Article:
In the sports industry, it's no secret that best practices and successful ideas are commonly shared or reinvented. It's a best practice to study best practices. Just be mindful of how you implement a best practice from another market into your programming. Think it through, rebrand the element appropriately or modify the idea to speak to your fan base. Installing a best practice can fail without thoughtful planning and strong execution.
Using fan experience giveaways on social media is a highly underutilized form of promoting and driving awareness about an event. The best example of the success and power these giveaways can have is the social media plan we implemented to promote and sellout the University of Washington Alumni Game. An advertising budget didn't exist for the event so we developed a cross-promotional plan with UW to hold contests on Facebook featuring really unique fan experience giveaways. Examples included the opportunity to win a chance to be an honorary ball kid, a dunk contest judge alongside a celebrity panel, sit in courtside tickets and even a chance to compete in the 3 Point Contest! Each contest reached new levels of engagement and added overall awareness. We also saw spikes in ticket sales along the way but the real success shined on game day. Every single remaining ticket sold to walk-up buyers. The UW ticket operations and admissions staff estimated that an additional 2,000 fans were turned away at the ticket sales windows due to Alaska Airlines Arena reaching max capacity. Incorporate some fan experience giveaways in your next marketing plan and test it for yourself.
Always defer to the lyrics or the sound of a song when theming an element of your event presentation. Error on the side of being literal with your theming of song selections. Song titles and band names most likely won't register as quickly - if at all - with fans and the theme will be lost. Be deliberate with your theming by focusing on the lyrics, cueing and overall sound of your selections.
Playing themed music at the appropriate time during events - especially sporting events - can have a major impact of fan experience and developing a home field or court advantage. Providing a first-class audio experience is something we take very seriously at every event we produce and something we stress to every client we consult with. It's nice to find statistics and research that support our way of thinking - even if I'd argue the number seems low.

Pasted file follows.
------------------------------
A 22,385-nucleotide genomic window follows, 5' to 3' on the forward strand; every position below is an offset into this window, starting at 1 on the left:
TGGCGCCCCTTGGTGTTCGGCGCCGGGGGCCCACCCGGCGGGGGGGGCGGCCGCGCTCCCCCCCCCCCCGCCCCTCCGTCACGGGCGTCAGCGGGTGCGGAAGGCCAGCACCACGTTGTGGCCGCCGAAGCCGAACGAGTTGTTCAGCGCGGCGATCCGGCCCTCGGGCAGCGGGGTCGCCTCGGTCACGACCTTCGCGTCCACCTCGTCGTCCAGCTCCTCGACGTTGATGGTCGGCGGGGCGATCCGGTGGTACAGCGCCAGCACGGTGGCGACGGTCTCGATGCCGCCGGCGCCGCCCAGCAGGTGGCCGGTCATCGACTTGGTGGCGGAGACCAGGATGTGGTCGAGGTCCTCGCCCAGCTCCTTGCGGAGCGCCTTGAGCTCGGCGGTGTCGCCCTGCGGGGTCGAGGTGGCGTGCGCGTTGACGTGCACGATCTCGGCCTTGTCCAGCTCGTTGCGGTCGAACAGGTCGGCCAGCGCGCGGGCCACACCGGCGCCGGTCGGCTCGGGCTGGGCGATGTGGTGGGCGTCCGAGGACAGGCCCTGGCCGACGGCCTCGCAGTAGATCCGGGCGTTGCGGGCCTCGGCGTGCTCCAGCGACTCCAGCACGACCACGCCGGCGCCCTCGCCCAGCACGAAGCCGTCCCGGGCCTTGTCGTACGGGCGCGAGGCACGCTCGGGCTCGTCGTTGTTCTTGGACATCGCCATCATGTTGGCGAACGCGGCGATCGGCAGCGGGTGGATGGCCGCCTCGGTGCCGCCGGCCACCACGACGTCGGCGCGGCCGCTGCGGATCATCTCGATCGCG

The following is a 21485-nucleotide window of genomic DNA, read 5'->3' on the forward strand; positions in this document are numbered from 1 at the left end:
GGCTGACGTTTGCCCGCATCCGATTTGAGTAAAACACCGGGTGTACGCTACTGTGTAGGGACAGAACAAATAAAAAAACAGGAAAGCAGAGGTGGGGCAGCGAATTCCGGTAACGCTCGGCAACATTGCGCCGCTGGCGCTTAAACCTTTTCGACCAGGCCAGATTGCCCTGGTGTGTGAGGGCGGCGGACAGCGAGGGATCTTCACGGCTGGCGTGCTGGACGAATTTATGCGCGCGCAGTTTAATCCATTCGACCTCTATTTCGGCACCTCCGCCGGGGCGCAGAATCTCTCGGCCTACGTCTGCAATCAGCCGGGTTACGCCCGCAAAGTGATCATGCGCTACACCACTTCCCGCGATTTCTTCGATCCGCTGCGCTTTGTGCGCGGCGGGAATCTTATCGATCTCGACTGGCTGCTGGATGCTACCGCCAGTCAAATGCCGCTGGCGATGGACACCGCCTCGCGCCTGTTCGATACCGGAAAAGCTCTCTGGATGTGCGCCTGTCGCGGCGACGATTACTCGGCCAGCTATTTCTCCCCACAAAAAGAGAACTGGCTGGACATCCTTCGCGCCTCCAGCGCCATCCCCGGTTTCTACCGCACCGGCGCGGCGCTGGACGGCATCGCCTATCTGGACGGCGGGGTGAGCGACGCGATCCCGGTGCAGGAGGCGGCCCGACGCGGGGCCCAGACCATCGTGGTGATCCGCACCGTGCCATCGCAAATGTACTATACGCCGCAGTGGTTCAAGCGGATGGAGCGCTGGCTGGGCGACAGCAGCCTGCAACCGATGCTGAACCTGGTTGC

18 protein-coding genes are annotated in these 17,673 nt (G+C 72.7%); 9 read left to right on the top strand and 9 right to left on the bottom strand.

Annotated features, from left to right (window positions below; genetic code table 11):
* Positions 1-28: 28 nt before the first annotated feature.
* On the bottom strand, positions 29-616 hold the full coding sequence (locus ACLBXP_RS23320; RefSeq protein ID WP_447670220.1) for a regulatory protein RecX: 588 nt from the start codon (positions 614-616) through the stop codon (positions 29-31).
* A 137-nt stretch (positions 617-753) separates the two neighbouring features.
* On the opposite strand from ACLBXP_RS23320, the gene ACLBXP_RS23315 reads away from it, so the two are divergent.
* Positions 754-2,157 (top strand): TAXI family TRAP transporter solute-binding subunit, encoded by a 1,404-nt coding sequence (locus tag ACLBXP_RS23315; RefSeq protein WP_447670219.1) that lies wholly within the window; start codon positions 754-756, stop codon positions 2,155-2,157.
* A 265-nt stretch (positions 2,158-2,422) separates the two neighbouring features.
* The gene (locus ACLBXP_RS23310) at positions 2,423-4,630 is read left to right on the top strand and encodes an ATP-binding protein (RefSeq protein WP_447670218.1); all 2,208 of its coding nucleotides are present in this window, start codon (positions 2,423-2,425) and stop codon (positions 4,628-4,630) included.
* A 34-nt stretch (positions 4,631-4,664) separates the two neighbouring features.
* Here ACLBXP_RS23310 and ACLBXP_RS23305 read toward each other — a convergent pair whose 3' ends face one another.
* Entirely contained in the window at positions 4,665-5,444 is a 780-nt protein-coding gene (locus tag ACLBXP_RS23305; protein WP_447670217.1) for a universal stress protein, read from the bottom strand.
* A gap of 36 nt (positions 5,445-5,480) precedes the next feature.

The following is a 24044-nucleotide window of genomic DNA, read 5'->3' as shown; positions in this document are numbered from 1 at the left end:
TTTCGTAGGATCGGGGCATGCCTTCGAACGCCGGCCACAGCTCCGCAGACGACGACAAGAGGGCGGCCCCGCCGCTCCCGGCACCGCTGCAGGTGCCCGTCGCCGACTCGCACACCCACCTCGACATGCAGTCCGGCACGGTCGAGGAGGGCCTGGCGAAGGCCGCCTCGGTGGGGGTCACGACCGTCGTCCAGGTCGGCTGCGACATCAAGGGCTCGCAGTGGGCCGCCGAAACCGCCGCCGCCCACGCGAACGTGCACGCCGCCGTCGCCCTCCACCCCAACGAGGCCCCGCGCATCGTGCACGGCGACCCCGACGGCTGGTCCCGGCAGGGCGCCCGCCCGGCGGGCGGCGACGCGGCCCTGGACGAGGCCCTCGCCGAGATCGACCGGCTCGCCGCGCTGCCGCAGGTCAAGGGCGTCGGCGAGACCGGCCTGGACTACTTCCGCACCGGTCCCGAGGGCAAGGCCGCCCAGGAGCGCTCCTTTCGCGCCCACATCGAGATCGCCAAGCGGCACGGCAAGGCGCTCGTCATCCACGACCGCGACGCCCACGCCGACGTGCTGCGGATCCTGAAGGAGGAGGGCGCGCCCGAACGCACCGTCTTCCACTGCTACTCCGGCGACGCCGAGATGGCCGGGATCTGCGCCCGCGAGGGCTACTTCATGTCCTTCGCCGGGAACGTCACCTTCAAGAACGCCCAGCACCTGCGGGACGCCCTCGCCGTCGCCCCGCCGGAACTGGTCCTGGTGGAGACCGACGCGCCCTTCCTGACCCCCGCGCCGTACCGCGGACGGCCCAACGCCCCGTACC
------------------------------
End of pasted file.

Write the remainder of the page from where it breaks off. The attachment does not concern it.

Including court or field diagrams into the back of your game scripts or rundowns is a fairly common practice for stage managers in professional sports but is seemingly less common at the collegiate level. This simple practice allows stage managers to quickly draw or demonstrate the presentation of elements or contests to contestants in order to properly prepare them for their time on the court of field. Remember, most fans haven't been on the field of play as a contestant or participant before, so the better prepared they are, the better chance of flawless execution.
Pre-game, in-game and post-game mentions are common methods of incorporating an "Item of the Game" in a presentation. Some additional ways to keep the item top-of-mind for potential consumer is to have contestants wear them, use them as prizes for contests, add compelling concourse signage or by having your mascot or performance groups incorporate them into their "on stage" moments.
The key to preventing rough audio transitions is clear preparation of elements and the effect use of countdowns by the game director or producer. It's important these timings are well synched to ensure smooth transitions from one element to another - especially between audio and video elements.